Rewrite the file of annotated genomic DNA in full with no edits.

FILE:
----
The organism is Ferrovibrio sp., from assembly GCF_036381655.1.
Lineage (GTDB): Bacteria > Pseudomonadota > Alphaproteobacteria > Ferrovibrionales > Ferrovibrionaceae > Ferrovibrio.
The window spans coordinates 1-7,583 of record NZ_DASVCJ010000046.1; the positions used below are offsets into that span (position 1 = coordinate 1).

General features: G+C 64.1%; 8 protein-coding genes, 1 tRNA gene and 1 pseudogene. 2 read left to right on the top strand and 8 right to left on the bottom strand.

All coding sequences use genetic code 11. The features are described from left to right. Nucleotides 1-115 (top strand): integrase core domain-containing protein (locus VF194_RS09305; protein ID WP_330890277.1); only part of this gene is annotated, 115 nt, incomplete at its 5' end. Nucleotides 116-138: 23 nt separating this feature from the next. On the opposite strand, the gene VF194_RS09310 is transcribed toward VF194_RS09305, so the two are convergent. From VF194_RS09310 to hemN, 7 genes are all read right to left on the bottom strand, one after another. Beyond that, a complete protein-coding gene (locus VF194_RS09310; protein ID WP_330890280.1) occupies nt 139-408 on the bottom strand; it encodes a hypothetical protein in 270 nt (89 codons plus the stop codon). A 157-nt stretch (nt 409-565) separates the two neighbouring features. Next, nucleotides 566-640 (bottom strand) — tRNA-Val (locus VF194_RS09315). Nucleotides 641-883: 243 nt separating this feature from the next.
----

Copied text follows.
The organism is Ferrovibrio sp., from assembly GCF_036381655.1.
Lineage (GTDB): Bacteria > Pseudomonadota > Alphaproteobacteria > Ferrovibrionales > Ferrovibrionaceae > Ferrovibrio.
The window spans coordinates 1-7,583 of record NZ_DASVCJ010000046.1; the positions used below are offsets into that span (position 1 = coordinate 1).

General features: G+C 64.1%; 8 protein-coding genes, 1 tRNA gene and 1 pseudogene. 2 read left to right on the top strand and 8 right to left on the bottom strand.

All coding sequences use genetic code 11. The features are described from left to right. Nucleotides 1-115 (top strand): integrase core domain-containing protein (locus VF194_RS09305; protein ID WP_330890277.1); only part of this gene is annotated, 115 nt, incomplete at its 5' end. Nucleotides 116-138: 23 nt separating this feature from the next. On the opposite strand, the gene VF194_RS09310 is transcribed toward VF194_RS09305, so the two are convergent. From VF194_RS09310 to hemN, 7 genes are all read right to left on the bottom strand, one after another. Beyond that, a complete protein-coding gene (locus VF194_RS09310; protein ID WP_330890280.1) occupies nt 139-408 on the bottom strand; it encodes a hypothetical protein in 270 nt (89 codons plus the stop codon). A 157-nt stretch (nt 409-565) separates the two neighbouring features. Next, nucleotides 566-640 (bottom strand) — tRNA-Val (locus VF194_RS09315). Nucleotides 641-883: 243 nt separating this feature from the next.